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Replying to:MORETON BAY TRIP --REPORT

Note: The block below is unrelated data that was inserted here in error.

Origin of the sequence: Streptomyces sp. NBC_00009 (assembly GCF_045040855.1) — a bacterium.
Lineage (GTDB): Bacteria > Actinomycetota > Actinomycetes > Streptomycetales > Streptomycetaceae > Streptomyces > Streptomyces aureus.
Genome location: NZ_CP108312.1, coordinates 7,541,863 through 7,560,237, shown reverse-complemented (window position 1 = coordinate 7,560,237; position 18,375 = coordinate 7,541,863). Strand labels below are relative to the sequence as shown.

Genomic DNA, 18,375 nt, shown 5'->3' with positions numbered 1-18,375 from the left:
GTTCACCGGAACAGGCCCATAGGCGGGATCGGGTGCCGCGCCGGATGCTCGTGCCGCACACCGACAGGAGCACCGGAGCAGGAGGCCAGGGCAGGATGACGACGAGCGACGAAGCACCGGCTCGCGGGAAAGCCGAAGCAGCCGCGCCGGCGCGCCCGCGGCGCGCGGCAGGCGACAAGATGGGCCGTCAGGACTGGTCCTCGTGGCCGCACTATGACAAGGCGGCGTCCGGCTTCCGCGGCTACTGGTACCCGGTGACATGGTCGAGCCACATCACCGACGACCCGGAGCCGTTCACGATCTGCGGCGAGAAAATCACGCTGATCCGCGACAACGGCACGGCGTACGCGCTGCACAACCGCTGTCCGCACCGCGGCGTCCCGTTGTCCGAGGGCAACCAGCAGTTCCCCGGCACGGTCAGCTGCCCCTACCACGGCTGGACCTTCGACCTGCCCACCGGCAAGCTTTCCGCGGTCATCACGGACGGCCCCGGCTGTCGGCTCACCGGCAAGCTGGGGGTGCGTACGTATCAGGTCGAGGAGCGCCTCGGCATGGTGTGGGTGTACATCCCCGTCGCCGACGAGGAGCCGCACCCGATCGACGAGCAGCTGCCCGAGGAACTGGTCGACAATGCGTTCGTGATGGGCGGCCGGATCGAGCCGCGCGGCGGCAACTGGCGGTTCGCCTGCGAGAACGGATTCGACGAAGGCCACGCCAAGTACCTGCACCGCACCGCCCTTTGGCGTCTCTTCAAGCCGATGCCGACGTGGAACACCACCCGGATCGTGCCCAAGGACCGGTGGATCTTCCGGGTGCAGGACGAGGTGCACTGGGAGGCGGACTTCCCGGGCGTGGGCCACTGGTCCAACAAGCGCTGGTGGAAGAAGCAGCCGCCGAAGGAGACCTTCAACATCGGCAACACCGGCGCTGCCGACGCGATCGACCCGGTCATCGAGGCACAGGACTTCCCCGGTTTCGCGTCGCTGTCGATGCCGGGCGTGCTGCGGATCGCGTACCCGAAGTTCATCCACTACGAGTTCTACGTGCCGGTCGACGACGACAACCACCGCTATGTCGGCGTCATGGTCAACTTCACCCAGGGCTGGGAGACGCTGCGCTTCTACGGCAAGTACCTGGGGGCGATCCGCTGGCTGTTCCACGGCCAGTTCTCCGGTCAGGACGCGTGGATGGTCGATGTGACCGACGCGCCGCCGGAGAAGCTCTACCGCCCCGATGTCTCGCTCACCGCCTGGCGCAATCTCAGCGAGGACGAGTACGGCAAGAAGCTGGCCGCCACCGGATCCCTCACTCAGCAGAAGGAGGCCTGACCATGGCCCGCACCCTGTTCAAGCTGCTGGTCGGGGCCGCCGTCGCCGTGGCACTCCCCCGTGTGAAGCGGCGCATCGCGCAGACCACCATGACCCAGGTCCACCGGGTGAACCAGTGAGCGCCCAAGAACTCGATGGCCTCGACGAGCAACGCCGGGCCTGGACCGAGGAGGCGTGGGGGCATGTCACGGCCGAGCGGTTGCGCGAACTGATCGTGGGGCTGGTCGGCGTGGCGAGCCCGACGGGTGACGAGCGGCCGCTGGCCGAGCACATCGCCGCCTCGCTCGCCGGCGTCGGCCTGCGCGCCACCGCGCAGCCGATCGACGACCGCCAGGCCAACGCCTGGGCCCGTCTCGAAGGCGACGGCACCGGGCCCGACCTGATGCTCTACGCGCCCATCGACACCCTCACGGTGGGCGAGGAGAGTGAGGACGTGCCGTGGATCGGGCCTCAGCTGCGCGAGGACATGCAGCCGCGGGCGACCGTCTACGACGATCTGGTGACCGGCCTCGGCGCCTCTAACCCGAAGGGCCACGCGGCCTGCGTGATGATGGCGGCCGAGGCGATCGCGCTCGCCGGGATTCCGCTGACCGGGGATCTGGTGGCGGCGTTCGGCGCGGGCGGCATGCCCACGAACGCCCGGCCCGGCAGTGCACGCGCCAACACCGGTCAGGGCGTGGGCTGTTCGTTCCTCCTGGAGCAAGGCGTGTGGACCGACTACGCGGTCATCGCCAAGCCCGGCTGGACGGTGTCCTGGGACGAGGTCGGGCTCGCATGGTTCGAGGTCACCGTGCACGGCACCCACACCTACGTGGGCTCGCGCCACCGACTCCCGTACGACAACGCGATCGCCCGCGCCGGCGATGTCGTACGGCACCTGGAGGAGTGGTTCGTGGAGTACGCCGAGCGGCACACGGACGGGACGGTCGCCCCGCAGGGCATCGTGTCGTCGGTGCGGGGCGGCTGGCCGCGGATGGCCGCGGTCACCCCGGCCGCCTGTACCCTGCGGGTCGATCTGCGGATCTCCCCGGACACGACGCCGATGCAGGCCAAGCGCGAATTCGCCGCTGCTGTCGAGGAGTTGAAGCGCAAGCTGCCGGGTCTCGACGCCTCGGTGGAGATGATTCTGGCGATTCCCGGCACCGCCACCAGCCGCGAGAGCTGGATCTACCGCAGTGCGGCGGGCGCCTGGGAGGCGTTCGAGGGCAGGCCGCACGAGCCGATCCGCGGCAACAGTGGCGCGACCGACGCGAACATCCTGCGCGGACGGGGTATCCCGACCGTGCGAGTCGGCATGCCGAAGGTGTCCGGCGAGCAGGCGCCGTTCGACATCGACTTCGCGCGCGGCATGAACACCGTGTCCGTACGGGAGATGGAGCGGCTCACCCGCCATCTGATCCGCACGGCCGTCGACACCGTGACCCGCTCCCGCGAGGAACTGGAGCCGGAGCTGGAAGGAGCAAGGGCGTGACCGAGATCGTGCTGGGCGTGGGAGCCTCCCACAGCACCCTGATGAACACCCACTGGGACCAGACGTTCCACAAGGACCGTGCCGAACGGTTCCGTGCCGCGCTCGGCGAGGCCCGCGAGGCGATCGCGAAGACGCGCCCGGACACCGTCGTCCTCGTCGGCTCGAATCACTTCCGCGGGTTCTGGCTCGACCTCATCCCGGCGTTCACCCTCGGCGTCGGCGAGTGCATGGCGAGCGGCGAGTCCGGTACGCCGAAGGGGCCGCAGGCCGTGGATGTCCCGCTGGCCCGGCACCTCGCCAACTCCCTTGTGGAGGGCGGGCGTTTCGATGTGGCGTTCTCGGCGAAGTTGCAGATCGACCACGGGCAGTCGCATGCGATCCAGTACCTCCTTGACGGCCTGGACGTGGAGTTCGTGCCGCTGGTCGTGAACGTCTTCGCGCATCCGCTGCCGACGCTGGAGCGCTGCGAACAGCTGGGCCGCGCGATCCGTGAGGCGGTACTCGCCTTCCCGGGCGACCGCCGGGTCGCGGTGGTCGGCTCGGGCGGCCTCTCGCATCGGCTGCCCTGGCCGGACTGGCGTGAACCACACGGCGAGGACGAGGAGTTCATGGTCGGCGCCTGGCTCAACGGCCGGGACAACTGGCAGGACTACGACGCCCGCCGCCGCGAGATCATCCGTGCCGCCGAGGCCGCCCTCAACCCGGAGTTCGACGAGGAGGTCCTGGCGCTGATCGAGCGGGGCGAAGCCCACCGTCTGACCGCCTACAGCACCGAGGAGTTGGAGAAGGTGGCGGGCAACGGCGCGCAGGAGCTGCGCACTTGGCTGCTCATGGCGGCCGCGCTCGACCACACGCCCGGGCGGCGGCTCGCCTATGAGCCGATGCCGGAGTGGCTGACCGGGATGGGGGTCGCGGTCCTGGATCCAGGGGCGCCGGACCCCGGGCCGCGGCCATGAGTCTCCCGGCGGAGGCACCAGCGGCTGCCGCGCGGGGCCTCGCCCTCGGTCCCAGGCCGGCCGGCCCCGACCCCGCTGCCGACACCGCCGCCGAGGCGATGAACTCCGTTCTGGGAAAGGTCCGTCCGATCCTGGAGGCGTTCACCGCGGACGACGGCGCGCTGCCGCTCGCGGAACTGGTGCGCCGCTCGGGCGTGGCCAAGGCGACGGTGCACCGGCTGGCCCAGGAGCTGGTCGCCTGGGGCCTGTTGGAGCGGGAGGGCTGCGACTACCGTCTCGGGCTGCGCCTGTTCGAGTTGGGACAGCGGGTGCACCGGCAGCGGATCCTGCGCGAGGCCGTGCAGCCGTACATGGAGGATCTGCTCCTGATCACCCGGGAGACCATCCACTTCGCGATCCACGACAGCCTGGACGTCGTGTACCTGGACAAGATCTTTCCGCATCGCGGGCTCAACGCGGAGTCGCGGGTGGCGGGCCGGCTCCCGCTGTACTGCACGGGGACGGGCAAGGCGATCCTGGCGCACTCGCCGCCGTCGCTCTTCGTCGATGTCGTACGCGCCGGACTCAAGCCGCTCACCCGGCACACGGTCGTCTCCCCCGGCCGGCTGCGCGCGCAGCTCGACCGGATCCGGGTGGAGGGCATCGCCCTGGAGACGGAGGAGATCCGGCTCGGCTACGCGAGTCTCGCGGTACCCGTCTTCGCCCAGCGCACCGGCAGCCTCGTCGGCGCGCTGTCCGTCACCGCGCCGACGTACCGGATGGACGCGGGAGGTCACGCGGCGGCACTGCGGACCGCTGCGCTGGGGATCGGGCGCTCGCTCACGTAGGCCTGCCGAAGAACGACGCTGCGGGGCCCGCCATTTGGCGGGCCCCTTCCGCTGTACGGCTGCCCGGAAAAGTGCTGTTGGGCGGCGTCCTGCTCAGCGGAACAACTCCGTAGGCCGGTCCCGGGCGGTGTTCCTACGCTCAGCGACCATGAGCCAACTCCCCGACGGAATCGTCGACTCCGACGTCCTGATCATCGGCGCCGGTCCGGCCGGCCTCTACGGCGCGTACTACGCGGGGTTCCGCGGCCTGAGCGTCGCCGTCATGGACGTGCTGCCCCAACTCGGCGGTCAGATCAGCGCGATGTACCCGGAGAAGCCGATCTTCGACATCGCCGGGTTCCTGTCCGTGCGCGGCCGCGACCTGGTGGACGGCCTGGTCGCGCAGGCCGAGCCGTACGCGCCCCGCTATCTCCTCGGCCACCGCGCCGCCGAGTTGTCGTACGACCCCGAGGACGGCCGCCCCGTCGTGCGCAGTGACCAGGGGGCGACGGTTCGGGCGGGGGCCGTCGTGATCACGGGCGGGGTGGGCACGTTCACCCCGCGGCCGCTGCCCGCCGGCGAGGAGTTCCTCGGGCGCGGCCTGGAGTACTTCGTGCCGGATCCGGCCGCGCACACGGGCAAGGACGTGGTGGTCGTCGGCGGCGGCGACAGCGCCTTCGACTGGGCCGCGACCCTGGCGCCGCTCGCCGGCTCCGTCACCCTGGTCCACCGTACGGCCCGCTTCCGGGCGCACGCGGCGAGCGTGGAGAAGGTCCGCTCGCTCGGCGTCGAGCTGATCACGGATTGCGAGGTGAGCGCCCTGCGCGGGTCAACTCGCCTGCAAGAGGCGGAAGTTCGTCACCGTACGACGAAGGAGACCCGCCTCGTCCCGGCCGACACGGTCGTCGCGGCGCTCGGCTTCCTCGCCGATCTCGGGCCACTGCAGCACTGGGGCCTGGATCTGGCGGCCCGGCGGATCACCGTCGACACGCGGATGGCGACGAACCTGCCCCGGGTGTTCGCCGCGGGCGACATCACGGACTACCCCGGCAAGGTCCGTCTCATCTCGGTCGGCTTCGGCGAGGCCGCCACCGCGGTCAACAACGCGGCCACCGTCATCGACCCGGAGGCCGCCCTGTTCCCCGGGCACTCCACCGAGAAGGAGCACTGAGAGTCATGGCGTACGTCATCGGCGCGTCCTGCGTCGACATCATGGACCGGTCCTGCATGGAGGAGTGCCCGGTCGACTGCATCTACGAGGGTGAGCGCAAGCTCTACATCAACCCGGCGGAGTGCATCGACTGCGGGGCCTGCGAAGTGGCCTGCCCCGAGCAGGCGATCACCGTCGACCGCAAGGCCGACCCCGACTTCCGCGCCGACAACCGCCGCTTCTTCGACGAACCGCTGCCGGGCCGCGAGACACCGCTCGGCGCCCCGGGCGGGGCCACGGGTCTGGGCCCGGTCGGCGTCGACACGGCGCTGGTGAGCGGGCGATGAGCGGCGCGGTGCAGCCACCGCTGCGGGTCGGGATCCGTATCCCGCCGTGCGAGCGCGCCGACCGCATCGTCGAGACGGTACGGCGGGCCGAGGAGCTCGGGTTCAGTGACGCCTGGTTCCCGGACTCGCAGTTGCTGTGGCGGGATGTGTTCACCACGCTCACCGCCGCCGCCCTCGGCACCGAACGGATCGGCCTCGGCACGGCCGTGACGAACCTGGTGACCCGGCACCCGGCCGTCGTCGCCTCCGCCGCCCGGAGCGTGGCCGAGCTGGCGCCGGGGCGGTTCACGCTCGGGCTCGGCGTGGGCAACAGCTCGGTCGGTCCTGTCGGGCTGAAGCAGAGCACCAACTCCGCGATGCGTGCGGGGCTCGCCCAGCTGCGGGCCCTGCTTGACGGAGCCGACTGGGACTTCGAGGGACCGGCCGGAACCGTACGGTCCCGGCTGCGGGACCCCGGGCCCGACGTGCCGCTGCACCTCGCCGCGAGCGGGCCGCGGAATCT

MORETON BAY TRIP -- REPORT In a previous message on Trailer Sailer Place 'Moreton Bay Trip' I related that I was about to leave for a five day trip around Moreton Bay and that if there was anything worthwhile reporting then I would do so. The trip did not go as well as planned however there were many lessons learned and for that reason I thought I should give an account. The trip got off to a bad start with a late night departure on Sunday 26 March 06 and the usual tiring drive to Horizon Shores Marina. Rigging, loading and launching took longer than usual but eventually I sailed out late morning on the Monday. I was able to stick to my planned itinerary which was Monday ~ sail to Horseshoe Bay/Peel Island, Tuesday ~ sail to Tangalooma, Wednesday ~ sail to Flinders Reef thence to Bribie Island, Thursday ~ sail to Horseshoe Bay and Friday ~ sail home to Horizon Shores. Monday ~ Horizon Shores to Horseshoe Bay/Peel Island Distance: 18nm. Forecast: SE ~ NE winds, 10 ~ 15 kn, 1.2m swell amended to 0.7m. Isolated showers. Horseshoe Bay is roughly 18nm north of Horizon Shores. I had hoped that it would be the typical SE winds in the morning for the Main Channel transit followed by afternoon NE winds which, because of Banana Banks & Pelican Banks would require some tacking/beating in the second half of that leg on Moreton Bay. In fact the wind was on the nose all the way to Horseshoe Bay so I motored all the way. There were no 10 ~ 15 winds, no SE winds, practically no swell and no isolated showers. Winds were around 5kn and N. I overnighted at Horseshoe Bay, fell asleep at 1900 hrs and got going around 0800 hrs the next morning. Tuesday ~ Horseshoe Bay to Tangalooma via Douglas Light and Atkinson Reef Distance: 24nm. Forecast: SE ~ NE winds amended to SW early morn, 10 ~ 15 kn, 1.2m swell. Logged on with VKQ447 Manly. Tangalooma is roughly 24 nm north of Horseshoe Bay when transited around the western and northern sides of the island. Again I had hoped for morning SE winds and I could put up with the forecast probable pm NE winds. Again the winds were on the nose at N at about 5 kn with little swell. Again I motored most of the way, occasionally motor-sailing, arriving at Tangalooma around 1700 hrs, ate and slept. Left around 0700 hrs the next morning. Wednesday ~ Tangalooma via Flinders Reef to Bribie Island Distance: 36nm. Forecast: SE ~ NE winds amended to SW early morn, 10 ~ 15 kn, 1.2m swell. Logged on with Marine Rescue Bribie. Tangalooma to Bribie Island via Flinders Reef is approx 36 nm. Flinders Reef is approx 8nm ocean sailing from Moreton Bay. The exit from Moreton Bay is through any one of several unmarked channels. Again I had hoped for the predicted winds; the SE/SW 10 ~ 15 kn to take me to Flinders Reef followed by the NE 10 ~ 15 kn to take me to Bribie Island. The winds were on the nose to Flinders Reef at about 5kn so I motored all the way. Ocean swelI was 1 ~ 1.5m. I didn't hang around for long at Flinders Reef and turned around bound for Bulwer Wrecks just inside Moreton Bay. The 1~2kn ground speed under 5kn winds with a later ebb tide meant that I again had to start the engine if I was to get to Bribie by nightfall. The ebb tide revealed much breaking water around the entrances to Moreton Bay ~ North East Channel, Outer Freeman Channel, Inner Freeman Channel and Kianga Channel, none of which are marked. Breaking waves irregularly reared up at unexpected places. There was potential for mishap so after much thought I opted for a potentially risky solution. Enter via Kianga Channel, where there was by far the least breaking water, but just off the surf breaking lee shore. If something went wrong, such as engine failure, I could have problems but unlike the other channels I had some visual shoreline reference to estimate channel position. It worked. Thanks to this and the depth sounder I was able to keep within the safe waters of the channel. From Bulwer Wrecks I sailed west across the top end of the bay to Gilligans Island. One old chart (of the three for the area) indicated an ebb tide current flow of 2.5kn ~ 3.5 kn south of Skirmish Point where Lt Matthew Flinders had an altercation with some local chaps in 1799. Figuring that the 8hp, 4 stroke Honda, which delivers a maximum hull speed of 7kn, could handle the current I pushed on. When I entered that area the situation was unexpected. A strong tidal flow coupled with a confused sea resulted in waves bashing over the ship's beam into the cockpit. Whilst back in the bay in 5kn winds I had not fitted the companionway storm boards. Whilst I was thinking about that I looked aft to see the dinghy being swamped. I changed direction by 90° to get out and outrun the seas and noted that somehow the seas were increasing in area. At this point the dinghy was about to be swamped so, having few options left, I decided to tough it out for the sake of the dinghy, turned 180° and ploughed head on back into the confusion. That proved to be the right decision in the short term but I did not know where I was in relation to Gilligans Island. I knew it was mighty close and due to different drying details between the three charts did not know whether dry land was always exposed or not. Suddenly I saw breaking water, concluded it was Gilligans Island, quickly checked the chart whilst hanging on to the bucking pushpit and saw a stick which seemed to be right in the middle of the island. Locals often place a stick or post on reefs/bars which are not otherwise identified by the maritime authorities. But the chart indicated a port beacon roughly behind it. What was it, a stick or the beacon? I lashed the tiller, switched my harness tether point and ducked below to radio the local volunteer organisation (VO). (VOs, my abbreviation, consist of VMRs, Coastguard and boating organisations). I told them I was in a confused sea near Skirmish Point. When asked if there was a local stick on Gilligans Island they would only tell me to examine my chart. Of course local sticks are not recorded on charts. I finally got through that mess, radioed the VO asking them to take me off their log, told them I was running low on fuel and asked them if there were any servo's on the Pumicestone Passage beachfront. They advised that there were none. Motored up and down the long beachfront, found a suitable anchorage, anchored, bailed out the dinghy and motored ashore to the ablution block. A gentleman on the beach greeted me, 'Hello AWOL'. He was the VO radio operator/duty officer who would not give me the advice I had sought at Gilligan's Island. He apologised for his lack of advice giving the usual public liability litigation explanation. He told me that I had just sailed through what the locals call the 'Washing Machine'. Unlike me, locals motor south of Gilligans Island. I gained the impression that no one goes through the 'Washing Machine'. He was a pleasant chap and I felt sorry for this volunteer who was bound by the current bureaucratic policies designed to protect VOs at the expence of mariners. He had followed me up and down the beachfront until I anchored to explain the problem. He then drove me several km into the town centre so that I could fill up fuel containers. A decent bloke. Skipped dinner and fell into the bunk for about ten hours. Thursday ~ Bribie Island to Peel Island/Horseshoe Bay via St Helena Island Distance: 30nm. Forecast: E ~ NE winds, 10 ~ 15 kn, 0.7m swell. Logged on with VKQ447 Manly. Thursday morning I collected a sack of sea weed off the beach for my wife's orchid cultivation and left it in the dinghy. It was quite heavy, a significant point later on. A cup of coffee, bowl of Weeties and I was underway. Bribie Island to a way-point between Mud Island and St Helena Island is a distance of 17nm. Horseshoe Bay is a further 13nm. Winds were non-existent so I motored all the way. I do not rely on the GPS but use it as an adjunct to manual coastal navigation. I calculated an ETA to a point between Mud Is and St Helena Is as 1320 hrs. I was pleased that the GPS agreed with that arrival time through most of the journey. Finally I arrived at 1320 hrs. I was quite satisfied with myself. It would have been a different matter if I was sailing. Motoring in a straightline at a constant speed is hardly a navigation challenge. One particular hazard between Bribie Island and St Helena Island is shipping. There are several shipping lanes and as ships enter, exit or move around Moreton Bay it can be difficult to tell which lane they are in. It is also difficult to determine from the scattered lateral marks where the lanes are actually located. Add to that the fact that these ships approach quickly and silently and have no room to manoeuvre then the situation is potentially dangerous. On the Thursday six ships approached me from behind whilst in the vicinity of the lanes. The same applies to the various ferries which criss-cross the bay. The remainder of the trip from St Helena Island to Horseshoe Bay was uneventful; one short burst of sailing then back to motoring. I arrived at Horseshoe Bay, the wind sprung up from the east so I decided to anchor under of the lee of the Bluff. 'Beacon to Beacon' warns of rocks and a bino recon seemed to indicate rocks right up to the beach. I decided to check it out in the dinghy. The dark areas were not rocks ~ rather it was more seaweed. A second bag was filled with the expectation of future leave passes being issued and I retired after a decent meal. Prior to hitting the bunk I asked the local VO for the repeater channel for VMR Jacobs Well, the VO for my next leg. They advised channels 88 and 91. This sounded odd. Channel 88 sounded wrong and there is no channel 91 on VHF. Following a hunch I tried channel 82 and immediately got VMR Jacobs Well "5x5". They advised that 88 and 91 are 27 meg channels so I politely relayed this info to the local VO with the request that they update their records. They un-enthusiastically accepted my request. Friday ~ Peel Island to Horizon Shores Distance: 18nm. Forecast: NE ~ NW winds, 10 ~ 15 kn, increasing to 15 ~ 20 kn. Late SW change with rain and storms. Logged on with VMR Jacobs Well, logged off with the local VO. With two heavy sacks of sodden seaweed loaded in the dinghy I weighed anchor and got under way. So much for the northerly winds but there was a SW breeze so a sail was possible and desirable as fuel would get lower than I liked. It did entail a change in plan from a sail across the bay to Potts Point thence down the Main Channel to a sail down the east side of the bay past Blakesley's Anchorage to Canaipa Passage. This change to plan was fortunate. Late morning the wind started to increase. Good! Dark clouds rolled in but no line squalls. No particular signs of unusual turbulence. This was the expected 15 ~ 20 kn prediction, wasn't it? Forecasts being wrong every day to date and zero sailing having being done I was pleased that at last the gurus had got it right. I furled the genoa in preparation to hoist the jib. Decided not to reef the main for the time being when a bolt of lightning struck close to AWOL. I felt a flash / burn sensation on the left side of my face and an interior awareness that grief was at hand. I immediately thought of the metal mast and related issues but drove those thoughts out of my mind. Rain started so I ducked down below, grabbed a wet weather jacket and had just got it on when all hell broke loose. We were hit by a sudden and violent storm out of the blue. Based on a previous and relatively recent experience where AWOL was capsized six times in a violent electrical storm, I figured that the winds were around 50 ~ 60 kn. The seas immediately rose up and then the wind started cutting off the tops of the waves. I was appalled to see the sideways driving rain change its aspect to almost horizontal. My glasses became opaque and useless so I threw them aside and immediately suffered about a 30% loss of visibility. Not that it mattered, everything was out of control and if I thought I could give any worthwhile input I was deluding myself. The mainsail was causing major problems. AWOL was slewing side to side totally out of control and at any moment would capsize. I can't recall whether I replaced the storm boards after donning the jacket. I was secured by harness and would not unclip for love or money. At one stage, (I think whilst trying to attach the topping lift), I was thrown across the cockpit and was prevented from going overboard by the tether. Remarkably, I had a fleeting and perverse thought at that moment about the merits of life jackets versus harnesses. (Probably a sign of some sort of dogged phobia). I recalled that my lifejackets were located in a forrard locker and, that under those conditions, could not be reached. I recall grimly smiling or grimacing (or something like that) not caring about the lifejackets and being so grateful that I was wearing a harness. The sea state was horrendous and I knew that a life jacket would not prevent drowning. Foam pumped AWOL would not sink. AWOL was my life jacket as long as I could stay on board. Fortunately I routinely lash the fuel tank to the motor lifting handle outside the engine well on the cockpit floor. If I had not then the tank would have ripped itself free and would have gone overboard. I started the motor and thankfully it started on the first pull. I gave it full throttle, turned the ships rudder and sickenly realised that motor and rudder were unable to get the bow into the wind. Unclamped the motor lock, turned the motor into the wind together with the tiller and she gradually came up into the wind. It took much effort to keep her there and I realised the main had to come down. But that meant lashing the tiller, not a really good idea. Then came the problem. Whilst all controls come back to the cockpit, AWOL is equipped with ancient jam cleats which require two hands to release the halyard which means no hanging on. An impossibility! I tried my best and the main fell about 30%. The thought of going up on deck, to pull the main down some more, could not be entertained and would have competed with the worst experiences I have had in life and they are considerable. The dinghy. That had to be a problem and I about turned myself to take on board more bad news. There it was, happy as Larry (not cyclone Larry) weighed down by two heavy sacks of seaweed and as solid, or rather as stable, as the Rock of Gibraltar. It presented no immediate threat to the situation. Thanks to large flotation seats which I had rebolted and re-sealed just before the trip I knew that, whilst it might be swamped, it would not sink to the bottom. Perhaps it was helping to keep the yacht into the wind. The main started to rip itself apart which gave me another adrenalin surge and another temptation to unclip and get myself up on deck to solve things. Had I the second tether on hand I might have given it a go but it was stowed below. The genoa was beginning to unravel as well. Let it go. Keep the bow into the wind! Next I realised that the shore was mighty close. I was being blown ashore! Head out to sea! But that meant coming beam onto the wind. The partially deployed main would threaten me with loss of control and possible capsize. That was the only option. So the saga continued. Around midday the storm subsided somewhat and mother nature handed control back over to me. I was freezing, exhausted and I was surprised to find that whilst I was pretty cool (both mentally and physically), my hands were shaking uncontrollably. My immediate thought was to go below, crack a decent bottle of wine and settle down. Whilst I usually don't take on board the opinions of today's variously 'correct' gurus who would condemn such action, I recalled some military experts in survival training who, whilst having no problems with booze per se, counselled against it in survival situations. Reluctantly I acquiesced. Unable to connect the topping lift I had collapsed the boom onto the deck. I lashed it to the deck. The genoa had partially unravelled and was flapping around. The main was obviously torn apart. The dinghy was half full and was low in the water. I checked over my body for any injuries, noted that the leg of my shorts was ripped and dangling below the knee, looked in the mirror and noted that I did not look very happy. All in all we looked like a derelict team as we entered the shelter of Canaipa Passage where several yachts were anchored in safety. No one on deck, no encouraging wave. Presumably all crews were below decks sensibly drinking gin or its equivalent. So I dropped the pick, dried myself, pulled on a track suit and then hit the sack for three hours. The motor back to Horizon Shores is not worth reporting. The adventure was over. Lessons Learned Weather: Weather predictions for the five days were not worth two bob. Wind strength was continually wrong, wind direction was wrong, storm prediction was absent although I appreciate that BOM cannot predict localized storms which this may have been. Conclusion: Consider the forecast but realize it is not infallible. In future I'll be less inclined to accept forecasts unquestionably. Fuel Consumption: This is not simply an arithmetical calculation. Obviously an appreciation of the weather has a close relationship with this calculation. Conclusion: In future I'll consider worst case consumption rates, refuelling points and the practical problem of collection. VMR Advice. Whilst VO operators might have the best intentions they are bound by VO policy due to litigation concerns. The local knowledge issues regarding Gilligan Island and the 'Washing Machine' in particular, indicate policy gone wrong. 'The VO Repeater Station info indicates that volunteers may not understand elementary communications concepts. (I transmitted on VHF, asked for VHF info and got an irrelevant/incorrect 27 meg answer on VHF). Whilst the Friday storm may not have been forecast or foreseeable I would have thought that VO duty staff would have had the initiative to report the storm as it passed through their areas. It is probable that once again policy prevents them from making their own weather comments. However, I would have thought that they could issue a Securite warning in that event. Conclusion: This trip confirmed similar observations I've made over time. In their zeal to avoid litigation I fear that they might be increasing the threat to mariners' safety, whose welfare, after all, is their raison d'ętre. In future I will err on the side of my judgement rather than VO's unless commonsense indicates otherwise. In the final analysis its 'Captains Call'. The Crew: The unpredictable vagaries of a trip of this type in a small, tender yacht demand a switched on and competent crew. In a single handed situation, such as this, the problem is magnified. Conclusion: In some ways I think commanding crew is easier than commanding oneself. On a solo trip you must especially know yourself and know your own limitations. No place for self pride, no place for false confidence, no place for ignorance, no one else to blame. In the same way that you know every intimate detail of your vessel you must know yourself. Self criticism is necessary. The Vessel: I have always been aware that the RL24, despite its healthy 24' length, has certain limitations. It is lighter than most and has a flat hull. However, I hold the view that this vessel can handle the adverse conditions encountered in partially smooth areas such as those of Moreton Bay. This opinion has been confirmed by various yachtsmen and RL 24 sailors as well as by my practical experience in pretty crook conditions. Conclusion: It gets back to recognizing limitations. AWOL was rigged for racing. When I bought this yacht I did not realize that some conversion was required from crewed racing to single-handed cruising mode. I thought various changes were 'could haves' or 'should haves' rather than 'must haves'. For example, clam cleats prevented me from dropping the main at the height of the storm. Clam cleats will be replaced with quick release jammers. Just as I have installed a downhaul on the jib, I will rig a downhaul on the main. Safety: There were a few safety issues. The storm boards proper place is in the companionway not under the bunk. I fitted them after the 'Washing Machine'. Potentially too late! The second tether would have allowed me more mobility without unclipping but it was below decks. My glasses became unusable but I had a diving mask below which might have solved the problem. Conclusion: These mistakes will not be repeated. EPILOGUE When I finally arrived at Horizon Shores pretty worn out and not looking forward to the usual drama of retrieval, de-rigging, etc a sailor emerged to grab the boat and tie it off. His thoughtfulness was greatly appreciated. It was Bruce (Brubarb54 of Trailer Sailer Place). We had a lengthy one sided discussion and Bruce listened patiently until a violent storm hit us and forced us to retire to our cabins. I must admit that BOM got that one right and that VOs accurately passed on the warning. Yes, a good trip despite the lack of wind and the tempest. Will I do it again? Well next month AWOL and I are going fishing in the Broadwater for four days. We need some leisure time together. After that we are off to Mooloolaba. Best Wishes Terry AWOL RL24